While his focus is on McCall, da Silva now finds himself in a very talented TPF flyweight division that also includes current champion Ulysses Gomez, Darrell Montague, and recent signings Mamoru Yamaguchi and John Dodson. Yamaguchi and Dodson are both currently ranked in Sherdog.com’s top ten at 125, while Gomez and Montague aren’t far behind.
“The division is pretty stacked,” da Silva said. “They have Mamoru now, who is a very tough guy and will fight John Dodson. There’s also Ulysses, who defends his title the same day I fight against a very tough fighter in Darrell Montague, and there are lots of other great 125-pound fighters signed with Tachi. They have the best division and it’s an honor to fight for them.”
With so many talented fighters, da Silva’s current status as being the best of the best isn’t an easy crown to wear. Formiga discussed whether he feels any extra pressure, knowing that a group of tough guys all want a shot at him.
“I don’t feel any pressure because here in Brazil the public doesn’t really care about it,” da Silva said. “I know that in the U.S. people really look to that, but to me it is like my first fight. I fight like there is no pressure, because if you fight afraid of losing, you will end up losing. I have to go in there and do my job, and the one who trained more and is more prepared is going to win. That’s how things work.”
Of course, to become the best you have to beat the best. When da Silva defeated longtime Shooto champion Shinichi “BJ” Kojima, he did exactly that.
“I didn’t even know he was the number one of the flyweights at the time,” da Silva said. “But to me it was very important because it was my first international fight, so I believed that I had to give everything I got. Although back then I had just started to train boxing and kickboxing, I was able to use my takedowns and Jiu Jitsu to win the fight. I was very happy with the win, and much more later when I found it he was the number one guy in the world.”
Jussier asked to include the following thanks:
First of all, I want to thank God, because without him none of this would be possible.
And I know people don’t like when fighters thank sponsors in interviews and everything, but they need to understand it’s important for us to do that, because that’s part of the deals we do, and that’s how we make a living. So I’d like to thank my primary sponsors for this next fight BAMF Fight Gear and Clinch Gear. I also want to thank Jeff Sherwood. He really helped me ever since the first fight, even giving me gloves and other things, and he was the one that made the deal with Clinch Gear happen.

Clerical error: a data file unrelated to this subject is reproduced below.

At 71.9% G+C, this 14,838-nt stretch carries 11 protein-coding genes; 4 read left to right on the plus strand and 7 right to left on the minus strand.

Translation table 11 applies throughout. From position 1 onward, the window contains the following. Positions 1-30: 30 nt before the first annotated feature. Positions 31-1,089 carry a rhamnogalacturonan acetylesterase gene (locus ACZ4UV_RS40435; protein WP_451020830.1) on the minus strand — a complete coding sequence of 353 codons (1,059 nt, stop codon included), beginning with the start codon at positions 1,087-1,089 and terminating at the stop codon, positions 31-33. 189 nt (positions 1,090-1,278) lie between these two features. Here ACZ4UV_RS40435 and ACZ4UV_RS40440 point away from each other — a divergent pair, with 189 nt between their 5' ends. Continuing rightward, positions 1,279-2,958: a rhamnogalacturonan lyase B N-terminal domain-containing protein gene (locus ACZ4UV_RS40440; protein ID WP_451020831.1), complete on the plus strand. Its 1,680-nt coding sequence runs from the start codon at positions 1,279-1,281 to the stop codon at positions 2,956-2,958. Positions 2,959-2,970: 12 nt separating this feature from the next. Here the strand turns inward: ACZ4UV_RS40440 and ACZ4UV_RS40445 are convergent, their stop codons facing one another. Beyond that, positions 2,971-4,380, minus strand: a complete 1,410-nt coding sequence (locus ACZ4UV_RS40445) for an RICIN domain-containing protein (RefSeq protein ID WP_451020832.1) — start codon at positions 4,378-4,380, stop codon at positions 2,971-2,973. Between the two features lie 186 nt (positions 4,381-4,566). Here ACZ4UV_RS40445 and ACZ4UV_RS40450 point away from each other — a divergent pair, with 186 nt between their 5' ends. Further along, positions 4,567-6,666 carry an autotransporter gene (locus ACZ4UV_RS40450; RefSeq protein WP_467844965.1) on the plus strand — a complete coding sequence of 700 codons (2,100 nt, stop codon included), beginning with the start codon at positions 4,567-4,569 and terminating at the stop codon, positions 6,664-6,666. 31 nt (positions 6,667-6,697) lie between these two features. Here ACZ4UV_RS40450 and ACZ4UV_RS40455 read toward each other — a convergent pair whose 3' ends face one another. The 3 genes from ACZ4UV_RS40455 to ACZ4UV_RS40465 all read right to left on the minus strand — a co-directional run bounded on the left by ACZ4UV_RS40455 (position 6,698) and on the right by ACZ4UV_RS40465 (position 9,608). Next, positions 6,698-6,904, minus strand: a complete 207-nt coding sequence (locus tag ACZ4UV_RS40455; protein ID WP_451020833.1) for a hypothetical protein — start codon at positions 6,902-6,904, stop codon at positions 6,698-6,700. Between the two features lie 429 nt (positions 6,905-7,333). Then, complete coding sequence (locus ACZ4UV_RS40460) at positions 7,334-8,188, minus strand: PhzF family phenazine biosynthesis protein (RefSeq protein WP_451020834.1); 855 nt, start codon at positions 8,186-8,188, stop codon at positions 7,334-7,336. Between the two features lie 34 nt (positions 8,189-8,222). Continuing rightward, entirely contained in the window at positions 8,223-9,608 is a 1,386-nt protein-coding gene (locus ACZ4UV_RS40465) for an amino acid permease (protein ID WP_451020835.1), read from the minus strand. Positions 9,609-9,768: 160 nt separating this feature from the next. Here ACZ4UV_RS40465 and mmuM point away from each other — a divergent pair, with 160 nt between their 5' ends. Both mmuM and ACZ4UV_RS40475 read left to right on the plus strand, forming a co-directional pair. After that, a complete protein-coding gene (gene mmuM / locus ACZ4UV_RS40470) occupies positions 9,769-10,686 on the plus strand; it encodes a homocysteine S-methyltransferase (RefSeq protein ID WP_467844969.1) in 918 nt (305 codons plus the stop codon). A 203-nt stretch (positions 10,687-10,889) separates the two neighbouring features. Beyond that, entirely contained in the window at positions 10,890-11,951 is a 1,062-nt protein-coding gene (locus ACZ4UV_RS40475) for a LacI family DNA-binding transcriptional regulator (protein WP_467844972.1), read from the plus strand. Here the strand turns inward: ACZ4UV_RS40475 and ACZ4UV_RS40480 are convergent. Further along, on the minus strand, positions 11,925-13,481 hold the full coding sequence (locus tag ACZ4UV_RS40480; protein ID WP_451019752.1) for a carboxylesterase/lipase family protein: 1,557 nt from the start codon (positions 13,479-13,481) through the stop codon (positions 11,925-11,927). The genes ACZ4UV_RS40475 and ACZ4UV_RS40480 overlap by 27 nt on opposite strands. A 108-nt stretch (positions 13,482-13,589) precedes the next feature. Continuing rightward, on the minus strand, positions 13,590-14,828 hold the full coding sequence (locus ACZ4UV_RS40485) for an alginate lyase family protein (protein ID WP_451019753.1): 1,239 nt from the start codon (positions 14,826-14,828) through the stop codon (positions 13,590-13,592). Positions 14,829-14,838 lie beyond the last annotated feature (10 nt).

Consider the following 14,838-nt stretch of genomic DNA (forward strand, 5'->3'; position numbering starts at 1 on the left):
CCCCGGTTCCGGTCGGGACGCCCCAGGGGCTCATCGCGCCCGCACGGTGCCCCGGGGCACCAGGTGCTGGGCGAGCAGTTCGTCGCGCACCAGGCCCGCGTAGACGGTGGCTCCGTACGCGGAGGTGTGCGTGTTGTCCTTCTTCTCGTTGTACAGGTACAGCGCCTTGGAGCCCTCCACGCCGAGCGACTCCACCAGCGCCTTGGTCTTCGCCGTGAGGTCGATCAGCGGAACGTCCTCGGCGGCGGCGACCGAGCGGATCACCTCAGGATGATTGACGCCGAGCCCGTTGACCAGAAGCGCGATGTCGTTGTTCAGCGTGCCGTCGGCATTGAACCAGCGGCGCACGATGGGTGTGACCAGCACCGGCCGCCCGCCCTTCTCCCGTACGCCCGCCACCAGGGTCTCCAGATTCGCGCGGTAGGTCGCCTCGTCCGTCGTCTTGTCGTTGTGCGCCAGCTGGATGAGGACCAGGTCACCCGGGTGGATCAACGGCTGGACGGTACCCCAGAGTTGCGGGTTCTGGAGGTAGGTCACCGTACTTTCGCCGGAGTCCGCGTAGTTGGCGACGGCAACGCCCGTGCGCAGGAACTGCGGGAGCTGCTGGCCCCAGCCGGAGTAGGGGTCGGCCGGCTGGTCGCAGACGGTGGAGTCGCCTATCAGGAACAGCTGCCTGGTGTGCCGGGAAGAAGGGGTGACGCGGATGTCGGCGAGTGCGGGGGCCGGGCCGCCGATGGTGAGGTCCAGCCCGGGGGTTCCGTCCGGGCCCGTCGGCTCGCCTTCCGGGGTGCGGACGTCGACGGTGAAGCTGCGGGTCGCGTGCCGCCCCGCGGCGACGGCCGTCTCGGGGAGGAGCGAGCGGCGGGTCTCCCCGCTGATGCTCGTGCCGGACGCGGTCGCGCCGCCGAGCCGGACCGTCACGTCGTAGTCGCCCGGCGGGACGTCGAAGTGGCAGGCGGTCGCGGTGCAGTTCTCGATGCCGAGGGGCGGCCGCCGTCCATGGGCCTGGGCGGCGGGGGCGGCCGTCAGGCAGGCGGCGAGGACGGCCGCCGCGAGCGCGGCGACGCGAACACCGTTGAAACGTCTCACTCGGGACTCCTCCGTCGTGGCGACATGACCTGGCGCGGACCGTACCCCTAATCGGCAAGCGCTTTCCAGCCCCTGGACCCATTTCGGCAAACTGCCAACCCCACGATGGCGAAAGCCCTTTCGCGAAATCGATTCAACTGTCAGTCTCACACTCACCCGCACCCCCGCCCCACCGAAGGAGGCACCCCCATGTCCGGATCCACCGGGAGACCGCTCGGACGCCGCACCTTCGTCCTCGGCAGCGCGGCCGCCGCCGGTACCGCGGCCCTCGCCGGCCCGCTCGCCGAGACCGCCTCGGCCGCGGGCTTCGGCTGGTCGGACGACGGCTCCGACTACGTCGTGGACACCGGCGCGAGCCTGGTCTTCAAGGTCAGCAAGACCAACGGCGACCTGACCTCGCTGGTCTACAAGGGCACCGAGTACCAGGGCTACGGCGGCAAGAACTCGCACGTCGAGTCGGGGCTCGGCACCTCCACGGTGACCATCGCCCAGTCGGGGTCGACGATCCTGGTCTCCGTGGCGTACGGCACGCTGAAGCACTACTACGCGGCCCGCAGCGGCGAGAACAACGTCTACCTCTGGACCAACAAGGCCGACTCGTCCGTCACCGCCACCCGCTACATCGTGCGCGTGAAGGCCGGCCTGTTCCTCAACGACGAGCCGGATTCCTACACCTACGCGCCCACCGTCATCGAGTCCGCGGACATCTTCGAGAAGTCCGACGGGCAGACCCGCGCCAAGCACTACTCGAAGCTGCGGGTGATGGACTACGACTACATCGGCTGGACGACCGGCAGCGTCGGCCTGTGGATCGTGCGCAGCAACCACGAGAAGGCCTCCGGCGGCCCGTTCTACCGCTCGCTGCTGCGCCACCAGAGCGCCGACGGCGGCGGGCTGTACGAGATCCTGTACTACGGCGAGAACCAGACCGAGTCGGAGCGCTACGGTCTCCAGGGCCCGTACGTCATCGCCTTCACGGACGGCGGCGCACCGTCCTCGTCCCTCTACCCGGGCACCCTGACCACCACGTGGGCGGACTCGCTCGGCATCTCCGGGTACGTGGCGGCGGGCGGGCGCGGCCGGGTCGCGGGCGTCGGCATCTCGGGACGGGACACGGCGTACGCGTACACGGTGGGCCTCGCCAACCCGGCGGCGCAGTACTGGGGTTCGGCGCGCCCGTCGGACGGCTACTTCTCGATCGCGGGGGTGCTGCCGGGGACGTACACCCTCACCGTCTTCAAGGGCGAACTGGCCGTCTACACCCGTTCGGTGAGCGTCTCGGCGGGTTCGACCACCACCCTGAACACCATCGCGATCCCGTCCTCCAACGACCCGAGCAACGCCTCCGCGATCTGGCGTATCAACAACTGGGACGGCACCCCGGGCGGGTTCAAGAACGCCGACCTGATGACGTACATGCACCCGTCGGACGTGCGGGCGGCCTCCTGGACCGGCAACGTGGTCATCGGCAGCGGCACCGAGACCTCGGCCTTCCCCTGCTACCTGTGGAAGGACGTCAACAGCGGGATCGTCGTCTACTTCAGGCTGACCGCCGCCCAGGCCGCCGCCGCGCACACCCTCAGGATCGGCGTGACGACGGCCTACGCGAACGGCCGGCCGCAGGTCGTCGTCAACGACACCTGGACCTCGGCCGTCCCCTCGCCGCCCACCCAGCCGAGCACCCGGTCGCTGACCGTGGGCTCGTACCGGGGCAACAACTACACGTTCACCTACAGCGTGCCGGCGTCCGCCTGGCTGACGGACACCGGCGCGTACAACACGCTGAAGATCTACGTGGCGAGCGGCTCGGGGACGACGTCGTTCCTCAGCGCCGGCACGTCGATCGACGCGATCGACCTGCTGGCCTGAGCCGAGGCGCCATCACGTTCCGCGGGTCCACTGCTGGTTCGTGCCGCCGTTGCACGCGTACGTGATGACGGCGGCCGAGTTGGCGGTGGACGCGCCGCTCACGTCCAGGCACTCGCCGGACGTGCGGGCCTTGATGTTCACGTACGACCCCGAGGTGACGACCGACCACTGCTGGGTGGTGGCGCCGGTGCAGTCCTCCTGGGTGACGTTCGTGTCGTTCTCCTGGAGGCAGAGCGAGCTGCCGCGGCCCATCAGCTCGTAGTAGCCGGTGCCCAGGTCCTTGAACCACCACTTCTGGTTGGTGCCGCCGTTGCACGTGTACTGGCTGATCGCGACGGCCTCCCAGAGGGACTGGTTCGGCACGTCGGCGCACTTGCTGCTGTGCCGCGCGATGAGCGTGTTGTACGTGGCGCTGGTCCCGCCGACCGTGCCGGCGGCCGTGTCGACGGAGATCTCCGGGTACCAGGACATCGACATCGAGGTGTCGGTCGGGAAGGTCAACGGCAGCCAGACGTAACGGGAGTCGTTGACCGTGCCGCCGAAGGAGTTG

I want to thank my manager Matheus Aquino, although he didn’t want me to, and Sean Frank from Intrepid Sports-Group, who also helped me with the sponsorships for this fight.
And more important, I want to thank my team Kimura/Nova União, my coach Jair Rodrigues, my personal trainer Thiago Macedo, and my training partners, especially UFC’s Renan Barão, who helped me a lot to prepare for this fight.
Also, Alan Henderson, a man who I see as my number one fan in the U.S. He’s going through a tough situation in his life and yet he find ways to help me. Please go to AlanHendersonFund.org to learn more about him.
At last, I want to thank everybody who has shown support for me, the people who donated for me to fight for my Shooto South American title last year, especially Tomas Rios, Jordan Breen and Nick Bailey, because they made people know about it. Also, the people who showed support to me in my first fight and who congratulated me after the fight, all the friends I’ve made from Team Ochoa and everyone else who roots for me.
You have all changed my life, and I hope God gives me the power to pay you all back someday. Thank you all from the bottom of my heart.